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Scuba Diving in Oban, Scotland, UK, Europe
Dive Site: The Hispania
Location: 56°34.95N; 05°59.15W
Description: 1337 ton Swedish steamer
Length: 72 metres (236 feet)
Depth: 30 metres (100 feet)
Visibility: 15 metres (50 feet)
In 1954 after hitting a reef during a storm, the Hispania sank taking down the Captain with it; all other crew members were rescued. It now lies in an upright position, with the engine room and deck all penetrable. The propeller has been salvaged and the cargo is not of much interest, but the dive is still enjoyable. There is a lot of life and the wreck is covered in orange and white anemones, sponges, fish and starfish. The Hispania can only be dived only on slack, launch can be from Oban, Lochaline or Tobermory.
One of the most amazing wreck dives in Scotland. Viz usually excellent, plenty of marine life. Ship still in very good shape despite years of tides and corrosive salty waters. Last dived September 2006.
Craig Campbell, BSAC Sports Diver
A truly great wreck dive - penetration is reasonably safe as most plating has fallen off allowing numerous exit points. The accommodation has a bath in it! Plenty of life, soft corals etc to see. Be careful when surfacing as the current picks up soon after slack and you can find yourself close to the ferry shipping lane!! Your will need a DSMB / skill to use one!
Mike Smith, Kingsbury SAC
I can't see this wreck not making the top 5 wreck dive of any diver. It's the text book wreck, very much ship shape, covered in sea squirts, all of the holds accessible and at an average depth of 22-27m with a list to starboard. At those depths, you have the time to explore it inside and out with minimal, if any deco. Watch out for the jellyfish as I found out at the base of the buoyline!
Richard Nokes, Bexley BSAC
Absolutely fantastic, great vis when we dived it last on the 18th of October 2008. If you're not a complete wreckie like some of the hard core in my club this is a great wreck, at the time very light which made the difference.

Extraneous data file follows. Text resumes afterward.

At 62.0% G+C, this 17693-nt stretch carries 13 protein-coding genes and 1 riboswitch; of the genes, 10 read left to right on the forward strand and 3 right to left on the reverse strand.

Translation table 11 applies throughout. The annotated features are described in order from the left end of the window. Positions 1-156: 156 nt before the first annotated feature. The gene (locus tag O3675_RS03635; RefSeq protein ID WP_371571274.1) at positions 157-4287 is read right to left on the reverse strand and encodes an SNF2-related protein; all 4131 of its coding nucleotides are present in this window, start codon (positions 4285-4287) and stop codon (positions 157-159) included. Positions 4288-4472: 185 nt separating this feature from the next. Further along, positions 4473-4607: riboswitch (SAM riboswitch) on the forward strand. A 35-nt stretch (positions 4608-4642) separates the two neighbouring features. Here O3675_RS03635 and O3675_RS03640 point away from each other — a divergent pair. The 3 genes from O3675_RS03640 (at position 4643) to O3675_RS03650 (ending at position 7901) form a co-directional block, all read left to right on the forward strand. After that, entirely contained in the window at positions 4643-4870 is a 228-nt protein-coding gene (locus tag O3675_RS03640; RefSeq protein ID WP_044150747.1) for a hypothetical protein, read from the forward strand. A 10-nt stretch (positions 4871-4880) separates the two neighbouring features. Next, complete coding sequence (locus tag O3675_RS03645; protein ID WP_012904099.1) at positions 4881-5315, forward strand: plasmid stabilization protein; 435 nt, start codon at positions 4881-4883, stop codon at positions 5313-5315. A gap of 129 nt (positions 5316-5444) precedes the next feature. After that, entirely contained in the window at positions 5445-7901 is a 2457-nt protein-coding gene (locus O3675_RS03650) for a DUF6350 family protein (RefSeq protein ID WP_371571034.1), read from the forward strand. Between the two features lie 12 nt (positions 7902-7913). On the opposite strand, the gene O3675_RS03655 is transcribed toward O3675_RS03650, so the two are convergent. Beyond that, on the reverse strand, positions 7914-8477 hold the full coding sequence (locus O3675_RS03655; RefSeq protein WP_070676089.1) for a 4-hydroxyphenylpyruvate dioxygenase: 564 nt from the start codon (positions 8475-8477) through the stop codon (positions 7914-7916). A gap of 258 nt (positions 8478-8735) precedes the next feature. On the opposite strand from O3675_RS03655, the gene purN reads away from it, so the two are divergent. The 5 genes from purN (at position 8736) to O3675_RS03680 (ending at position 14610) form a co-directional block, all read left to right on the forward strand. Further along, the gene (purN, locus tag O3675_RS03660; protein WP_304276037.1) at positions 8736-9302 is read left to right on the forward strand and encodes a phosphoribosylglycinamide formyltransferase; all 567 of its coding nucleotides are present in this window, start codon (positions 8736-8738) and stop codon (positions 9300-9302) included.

Stuart, Poseidon SAC
Starting at around 12m and going to around 28m (depending on tide), this wreck has changed over the years, from being upright when I first dived it nearly 13 years ago, to its current angle of a more pronounced list to starboard.
As it rests mid-Sound it is subject to very strong currents especially if the slack window is a short one. Skippers try and get you in during the slackening period so you can dive the whole of slack, but if you stay too long expect a raging! Our last occasion, we dived as a threesome and after visiting the stern, where areas of the keel are above the seabed, a raging cross current started from starboard to port. The vis. was superb at over 10m, the wreck swept clean of everything apart from the dense & colourful filter feeders.
"Going over" to the port side was now difficult and we had to haul ourselves over making use of any protruding spars. The bridge area was superb, but we dropped into the hold areas for a respite. The seabed could clearly be seen below and the bow a good sight, with the hawsers. On previous occasions we'd swum the whole outside of the wreck and investigated the bridge area with no currents in evidence. Looking up from the seabed at 30m some 8m away from the stern in great vis is a wondrous sight to behold!
At busier times care should be exercised if you come up on a delayed SMB as there could be several boats around and on one such occasion we had 4 RIBs and 3 hard boats.
Tony Gilbert | 19/12/2008
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